As the World Economic Forum said of COP26, “Outcomes aren’t satisfying, but they should leave us hopeful.” What does that mean for the target of minimising climate change to 1.5 degrees Celsius?

From the summit’s resulting Glasgow Climate Pact, the following are crucial steps forward:

  • There was an explicit call to phase down coal and fossil fuel subsidies for the first time. Though this was a major achievement, it was watered down as the drafts were reviewed and fell short of the initial target to phase out subsidies entirely.
  • There was critical progress on Article 6 of the Paris agreement, providing positive clarity on the role of carbon markets. Work remains to put in place strong guardrails ensuring the integrity of these markets across the globe.
  • Over 400 financial institutions committed over $130 trillion in assets to help transform the economy to net zero by 2030.
  • US President Joe Biden announced a commitment to decarbonise industry with the launch of the “First Movers Coalition,” a partnership between the World Economic Forum and the US government, incentivising innovation and aiming to create markets for emerging clean energy technologies.
  • For the first time, nature was recognised as core to tackling climate change, as signalled by several commitments, including the “Leaders’ declaration on forest and land use” and some of the largest commodity traders committing to more responsible supply chains consistent with a 1.5-degree C pathway.

Some critical targets were deferred and will no doubt be revisited later:

  • Depending on whose analysis you read, current commitments put us on anything from 1.8 degrees C to 2.5 degrees C, leaving us a long way short of the 1.5-degree C aspiration.
  • Developed nations kicked delivery on climate finance down the road, indicating they would not meet the $100 billion goal until 2023 at the earliest. This target remains critical to ensure a fair climate transition.
  • And some major emitters’ 2030 targets are very weak (notably China, Brazil, Russia, Australia, and Saudi Arabia) and do not offer credible pathways to achieve net-zero. The intention to continue to ratchet up commitments will bring focus here, and world leaders will push for increased commitments.

Overall, it is clear the mood has changed, and people are now poised for positive action.

What are the major themes to look out for in 2022?

Publicly-traded corporations are responding by improving their ESG reporting and credentials. Around the globe, the Task Force on Climate-Related Financial Disclosures (TCFD) recommendations are becoming more popular and are being incorporated into corporate reporting requirements. However, there are still many data gaps, a lack of consistency, and differences across asset types.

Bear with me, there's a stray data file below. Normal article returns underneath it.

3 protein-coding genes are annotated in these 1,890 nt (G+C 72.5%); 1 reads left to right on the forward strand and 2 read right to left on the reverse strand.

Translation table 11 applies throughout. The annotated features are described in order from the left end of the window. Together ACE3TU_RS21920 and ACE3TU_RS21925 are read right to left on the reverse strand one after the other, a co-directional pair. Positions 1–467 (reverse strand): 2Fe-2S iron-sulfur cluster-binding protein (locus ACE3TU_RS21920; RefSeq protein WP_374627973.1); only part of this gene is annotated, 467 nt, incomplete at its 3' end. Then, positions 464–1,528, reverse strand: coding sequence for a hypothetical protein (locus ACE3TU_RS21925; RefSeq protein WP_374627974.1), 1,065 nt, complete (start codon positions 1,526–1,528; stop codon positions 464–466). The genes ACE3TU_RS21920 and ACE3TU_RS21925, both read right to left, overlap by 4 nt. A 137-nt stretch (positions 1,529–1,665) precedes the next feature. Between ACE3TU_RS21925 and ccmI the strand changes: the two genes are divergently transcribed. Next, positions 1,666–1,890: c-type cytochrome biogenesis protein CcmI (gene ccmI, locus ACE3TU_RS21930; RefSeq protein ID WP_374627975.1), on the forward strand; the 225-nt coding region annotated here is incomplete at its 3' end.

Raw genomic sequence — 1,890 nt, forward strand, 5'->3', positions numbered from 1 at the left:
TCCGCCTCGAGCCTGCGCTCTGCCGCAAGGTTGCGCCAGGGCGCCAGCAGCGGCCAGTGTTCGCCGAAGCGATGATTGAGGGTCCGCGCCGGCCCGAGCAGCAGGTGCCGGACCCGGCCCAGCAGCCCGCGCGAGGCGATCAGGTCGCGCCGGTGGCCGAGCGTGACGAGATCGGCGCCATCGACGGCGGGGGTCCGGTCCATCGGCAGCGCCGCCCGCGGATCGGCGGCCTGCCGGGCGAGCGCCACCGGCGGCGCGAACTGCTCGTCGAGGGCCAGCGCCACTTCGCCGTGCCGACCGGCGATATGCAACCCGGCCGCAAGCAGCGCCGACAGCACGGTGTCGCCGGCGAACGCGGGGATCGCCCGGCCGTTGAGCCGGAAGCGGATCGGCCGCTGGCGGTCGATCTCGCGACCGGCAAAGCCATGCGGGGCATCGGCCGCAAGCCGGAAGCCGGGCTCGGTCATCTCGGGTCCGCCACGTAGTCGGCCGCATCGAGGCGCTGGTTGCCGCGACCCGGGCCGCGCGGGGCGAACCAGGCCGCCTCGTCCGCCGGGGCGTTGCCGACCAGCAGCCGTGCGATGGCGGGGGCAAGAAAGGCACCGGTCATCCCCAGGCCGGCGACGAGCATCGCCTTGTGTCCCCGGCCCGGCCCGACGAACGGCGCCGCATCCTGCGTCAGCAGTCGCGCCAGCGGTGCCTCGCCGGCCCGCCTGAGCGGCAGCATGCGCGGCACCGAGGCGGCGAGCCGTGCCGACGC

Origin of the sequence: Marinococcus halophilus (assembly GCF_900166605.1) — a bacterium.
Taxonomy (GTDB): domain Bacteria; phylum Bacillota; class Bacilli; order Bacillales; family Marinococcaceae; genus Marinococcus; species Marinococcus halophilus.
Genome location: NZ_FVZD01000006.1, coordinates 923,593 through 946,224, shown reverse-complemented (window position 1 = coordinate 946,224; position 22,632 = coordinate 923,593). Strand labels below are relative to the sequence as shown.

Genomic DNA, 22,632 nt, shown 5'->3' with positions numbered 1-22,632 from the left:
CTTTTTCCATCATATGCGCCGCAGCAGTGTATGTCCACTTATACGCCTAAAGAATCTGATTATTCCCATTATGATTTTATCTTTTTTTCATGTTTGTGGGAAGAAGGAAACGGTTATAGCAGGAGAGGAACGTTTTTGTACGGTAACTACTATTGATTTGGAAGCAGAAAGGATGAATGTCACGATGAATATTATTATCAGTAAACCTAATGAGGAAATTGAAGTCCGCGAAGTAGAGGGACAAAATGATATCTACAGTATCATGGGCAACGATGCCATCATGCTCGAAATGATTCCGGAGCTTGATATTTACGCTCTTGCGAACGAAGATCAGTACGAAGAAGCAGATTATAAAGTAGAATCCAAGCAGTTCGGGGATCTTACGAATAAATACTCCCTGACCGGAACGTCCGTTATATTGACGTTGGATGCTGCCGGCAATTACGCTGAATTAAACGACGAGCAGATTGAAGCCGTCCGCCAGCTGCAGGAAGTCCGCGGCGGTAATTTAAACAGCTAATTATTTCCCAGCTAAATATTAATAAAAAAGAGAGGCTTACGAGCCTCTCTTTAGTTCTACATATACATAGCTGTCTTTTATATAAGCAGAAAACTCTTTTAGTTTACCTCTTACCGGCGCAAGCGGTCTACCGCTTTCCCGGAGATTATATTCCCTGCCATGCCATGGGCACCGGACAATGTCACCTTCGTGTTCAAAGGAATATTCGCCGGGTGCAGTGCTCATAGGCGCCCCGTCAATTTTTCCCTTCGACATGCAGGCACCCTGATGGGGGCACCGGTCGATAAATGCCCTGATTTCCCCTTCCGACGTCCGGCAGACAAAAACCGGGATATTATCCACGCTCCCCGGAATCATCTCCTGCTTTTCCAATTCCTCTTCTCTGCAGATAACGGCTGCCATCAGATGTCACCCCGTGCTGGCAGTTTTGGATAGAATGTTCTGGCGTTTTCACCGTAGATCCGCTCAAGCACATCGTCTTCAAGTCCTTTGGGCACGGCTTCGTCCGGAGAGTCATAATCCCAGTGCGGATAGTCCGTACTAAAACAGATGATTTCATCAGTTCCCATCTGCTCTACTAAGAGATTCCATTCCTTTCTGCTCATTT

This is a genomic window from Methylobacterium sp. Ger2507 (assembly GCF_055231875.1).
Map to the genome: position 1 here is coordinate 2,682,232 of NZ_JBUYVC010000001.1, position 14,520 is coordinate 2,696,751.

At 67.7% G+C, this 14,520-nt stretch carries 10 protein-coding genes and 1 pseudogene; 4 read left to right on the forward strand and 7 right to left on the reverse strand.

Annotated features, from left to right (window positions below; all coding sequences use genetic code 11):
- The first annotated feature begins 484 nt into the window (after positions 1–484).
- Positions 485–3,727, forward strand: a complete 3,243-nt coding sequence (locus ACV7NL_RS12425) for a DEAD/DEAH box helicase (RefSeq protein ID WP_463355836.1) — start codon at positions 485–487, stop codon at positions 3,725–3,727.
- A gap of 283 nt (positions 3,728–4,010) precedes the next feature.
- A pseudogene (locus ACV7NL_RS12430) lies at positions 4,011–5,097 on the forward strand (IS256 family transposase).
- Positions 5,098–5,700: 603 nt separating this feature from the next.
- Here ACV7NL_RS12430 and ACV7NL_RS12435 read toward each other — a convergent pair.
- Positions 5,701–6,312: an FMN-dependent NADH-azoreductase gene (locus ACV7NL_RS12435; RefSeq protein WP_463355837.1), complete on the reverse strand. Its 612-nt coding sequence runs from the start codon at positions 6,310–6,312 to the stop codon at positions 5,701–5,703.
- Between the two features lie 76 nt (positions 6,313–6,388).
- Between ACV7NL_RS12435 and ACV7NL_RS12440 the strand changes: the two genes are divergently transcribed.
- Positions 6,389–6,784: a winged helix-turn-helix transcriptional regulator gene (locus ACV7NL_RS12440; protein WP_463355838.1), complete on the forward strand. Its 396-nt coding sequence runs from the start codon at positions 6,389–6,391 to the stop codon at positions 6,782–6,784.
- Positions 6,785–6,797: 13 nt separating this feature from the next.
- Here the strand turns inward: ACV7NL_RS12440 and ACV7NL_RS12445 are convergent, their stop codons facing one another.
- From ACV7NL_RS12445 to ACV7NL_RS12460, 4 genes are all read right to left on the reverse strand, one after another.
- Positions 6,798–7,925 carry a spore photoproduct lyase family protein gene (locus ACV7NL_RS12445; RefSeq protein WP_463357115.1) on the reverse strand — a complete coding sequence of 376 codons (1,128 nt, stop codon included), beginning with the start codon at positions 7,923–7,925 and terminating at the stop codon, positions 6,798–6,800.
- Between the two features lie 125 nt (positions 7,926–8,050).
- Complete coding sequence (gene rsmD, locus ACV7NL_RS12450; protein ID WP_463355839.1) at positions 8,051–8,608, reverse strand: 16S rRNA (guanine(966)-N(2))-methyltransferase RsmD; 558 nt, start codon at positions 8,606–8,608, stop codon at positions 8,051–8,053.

Financial institutions are asking companies to disclose more information about their exposures to climate risks and their climate-action plans. A company’s first impulse may be to disclose only the minimum required, but a more open approach is likely to be beneficial long term. This would involve closer monitoring of value chains—an approach that digital technology can enable. Based on the experience of leading companies, it appears that sustainability management will become the next big challenge for digital transformation.

The EU Taxonomy regulation came into force on 12 July 2020, with the first disclosure obligations applying from 1 January 2022. EU financial market participants that offer financial products (as defined in the Sustainable Finance Disclosure Regulation) and non-EU financial market participants that offer financial products to EU investors are obligated to make disclosures in line with the Taxonomy Regulation from 1 January 2022.  This applies to the first two environmental objectives (climate change mitigation and adaption).

Market observers expect the US Securities and Exchange Commission to endorse mandatory climate disclosures in 2022 with a potential implementation target of 2023-2024

It is also likely that the International Sustainability Standards Board (ISSB), a body announced by the International Financial Reporting Standards Foundation at COP26, will release a global sustainable disclosures draft paper for financial markets early in 2022. This would position it well to become a global standard for ESG related disclosures, assisting with much-needed alignment across jurisdictions and regulatory authorities.

HSBC, Deutsche Bank, and Swiss Re support the ESG Book, a new ESG data platform launched on 1 December to disrupt the market with a free public good service for companies and investors. The ESG information sector has become a money-spinner as asset managers increasingly rely on providers of such data to avoid greenwashing and to meet demand from sustainability-focused investors.

COP15, the COP26 biodiversity equivalent, received much less attention in 2021. That could change this year as the second phase of COP15 is expected to take place in China from 25 April to 8 May.

Given all the above, we see five key topics for 2022:

  • Taxonomies
  • Meeting early regulations on disclosure and stress testing
  • Drive for ESG available funds
  • Better collaboration on carbon markets
  • More scrutiny on greenwashing

Author

Paul Walsh

Paul Walsh is Practice Lead, Digital Transformation, and Head of European Consulting for Capital Markets at Treliant. He is an accomplished change leader, with more than 25 years’ experience and a proven track record of delivering large-scale transformation programmes across business and technology in complex global banking environments. He has…